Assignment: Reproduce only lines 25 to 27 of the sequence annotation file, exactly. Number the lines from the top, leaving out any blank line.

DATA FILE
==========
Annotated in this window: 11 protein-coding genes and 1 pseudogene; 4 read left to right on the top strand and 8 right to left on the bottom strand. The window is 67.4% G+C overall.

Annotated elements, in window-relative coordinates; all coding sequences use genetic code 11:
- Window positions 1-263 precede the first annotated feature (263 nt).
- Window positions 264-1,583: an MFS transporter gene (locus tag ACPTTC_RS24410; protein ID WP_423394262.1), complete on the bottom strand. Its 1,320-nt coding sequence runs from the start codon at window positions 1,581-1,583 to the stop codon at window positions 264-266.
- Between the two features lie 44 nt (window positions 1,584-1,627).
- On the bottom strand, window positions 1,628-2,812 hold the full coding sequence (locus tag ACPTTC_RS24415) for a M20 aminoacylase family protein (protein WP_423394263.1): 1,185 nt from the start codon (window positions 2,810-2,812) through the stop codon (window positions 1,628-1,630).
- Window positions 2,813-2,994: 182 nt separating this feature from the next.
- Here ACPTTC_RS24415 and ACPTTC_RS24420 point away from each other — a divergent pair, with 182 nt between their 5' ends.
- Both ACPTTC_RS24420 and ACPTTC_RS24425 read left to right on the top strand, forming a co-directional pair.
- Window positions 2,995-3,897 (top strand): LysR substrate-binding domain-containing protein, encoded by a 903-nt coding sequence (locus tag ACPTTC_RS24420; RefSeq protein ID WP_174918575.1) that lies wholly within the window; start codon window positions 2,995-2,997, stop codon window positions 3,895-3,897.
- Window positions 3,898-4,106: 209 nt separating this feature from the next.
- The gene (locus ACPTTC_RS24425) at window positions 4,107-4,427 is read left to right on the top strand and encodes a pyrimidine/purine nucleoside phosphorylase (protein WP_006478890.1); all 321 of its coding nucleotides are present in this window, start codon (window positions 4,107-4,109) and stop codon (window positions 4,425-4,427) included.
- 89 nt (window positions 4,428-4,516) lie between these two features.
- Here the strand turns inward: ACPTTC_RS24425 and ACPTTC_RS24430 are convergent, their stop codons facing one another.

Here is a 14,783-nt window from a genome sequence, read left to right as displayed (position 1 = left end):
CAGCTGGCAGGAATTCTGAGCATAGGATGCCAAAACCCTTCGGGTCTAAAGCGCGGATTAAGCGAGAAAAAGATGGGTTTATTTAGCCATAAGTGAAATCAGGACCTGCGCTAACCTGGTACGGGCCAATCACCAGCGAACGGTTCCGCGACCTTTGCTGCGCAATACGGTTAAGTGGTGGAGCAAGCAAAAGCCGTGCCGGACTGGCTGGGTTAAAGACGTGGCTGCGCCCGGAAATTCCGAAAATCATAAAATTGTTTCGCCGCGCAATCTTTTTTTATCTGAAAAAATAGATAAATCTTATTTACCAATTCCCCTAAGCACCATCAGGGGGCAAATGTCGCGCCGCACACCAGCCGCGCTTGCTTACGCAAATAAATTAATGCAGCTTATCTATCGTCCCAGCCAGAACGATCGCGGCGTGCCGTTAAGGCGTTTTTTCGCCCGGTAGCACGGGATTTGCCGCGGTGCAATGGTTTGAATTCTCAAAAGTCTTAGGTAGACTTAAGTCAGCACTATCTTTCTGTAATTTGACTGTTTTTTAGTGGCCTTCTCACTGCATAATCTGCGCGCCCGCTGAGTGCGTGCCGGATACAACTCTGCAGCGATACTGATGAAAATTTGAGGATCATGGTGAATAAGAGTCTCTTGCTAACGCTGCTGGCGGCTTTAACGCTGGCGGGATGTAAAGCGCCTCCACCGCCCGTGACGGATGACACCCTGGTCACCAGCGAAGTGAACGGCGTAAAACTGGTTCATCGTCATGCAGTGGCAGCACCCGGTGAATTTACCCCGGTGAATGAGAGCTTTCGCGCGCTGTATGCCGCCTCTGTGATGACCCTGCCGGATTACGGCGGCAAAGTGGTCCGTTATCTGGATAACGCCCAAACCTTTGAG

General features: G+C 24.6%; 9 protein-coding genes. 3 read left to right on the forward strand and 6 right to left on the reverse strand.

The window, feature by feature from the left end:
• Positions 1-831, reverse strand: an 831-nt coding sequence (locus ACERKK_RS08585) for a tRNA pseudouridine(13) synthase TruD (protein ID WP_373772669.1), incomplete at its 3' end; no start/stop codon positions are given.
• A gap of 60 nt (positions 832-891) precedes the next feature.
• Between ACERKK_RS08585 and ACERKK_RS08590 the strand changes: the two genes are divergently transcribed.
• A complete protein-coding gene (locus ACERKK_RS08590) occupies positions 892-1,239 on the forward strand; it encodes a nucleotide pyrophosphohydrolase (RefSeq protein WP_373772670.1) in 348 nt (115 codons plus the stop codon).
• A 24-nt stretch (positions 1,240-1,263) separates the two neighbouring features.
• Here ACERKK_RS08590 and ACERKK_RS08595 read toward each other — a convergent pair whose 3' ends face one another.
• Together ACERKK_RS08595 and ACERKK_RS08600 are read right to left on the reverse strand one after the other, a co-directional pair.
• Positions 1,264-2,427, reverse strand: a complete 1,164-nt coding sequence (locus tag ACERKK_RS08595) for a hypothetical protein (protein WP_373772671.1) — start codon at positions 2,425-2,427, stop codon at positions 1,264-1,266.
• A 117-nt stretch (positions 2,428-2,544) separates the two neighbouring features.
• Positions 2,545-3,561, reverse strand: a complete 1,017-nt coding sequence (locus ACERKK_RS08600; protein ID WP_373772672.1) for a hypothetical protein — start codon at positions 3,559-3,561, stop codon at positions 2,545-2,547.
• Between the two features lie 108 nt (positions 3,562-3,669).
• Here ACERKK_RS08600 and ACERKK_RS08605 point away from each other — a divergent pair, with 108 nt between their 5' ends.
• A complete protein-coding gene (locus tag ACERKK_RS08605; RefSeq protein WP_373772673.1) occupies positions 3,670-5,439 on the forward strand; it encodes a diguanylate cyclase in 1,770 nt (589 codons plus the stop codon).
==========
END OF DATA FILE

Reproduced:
• Together ACERKK_RS08595 and ACERKK_RS08600 are read right to left on the reverse strand one after the other, a co-directional pair.
• Positions 1,264-2,427, reverse strand: a complete 1,164-nt coding sequence (locus tag ACERKK_RS08595) for a hypothetical protein (protein WP_373772671.1) — start codon at positions 2,425-2,427, stop codon at positions 1,264-1,266.
• A 117-nt stretch (positions 2,428-2,544) separates the two neighbouring features.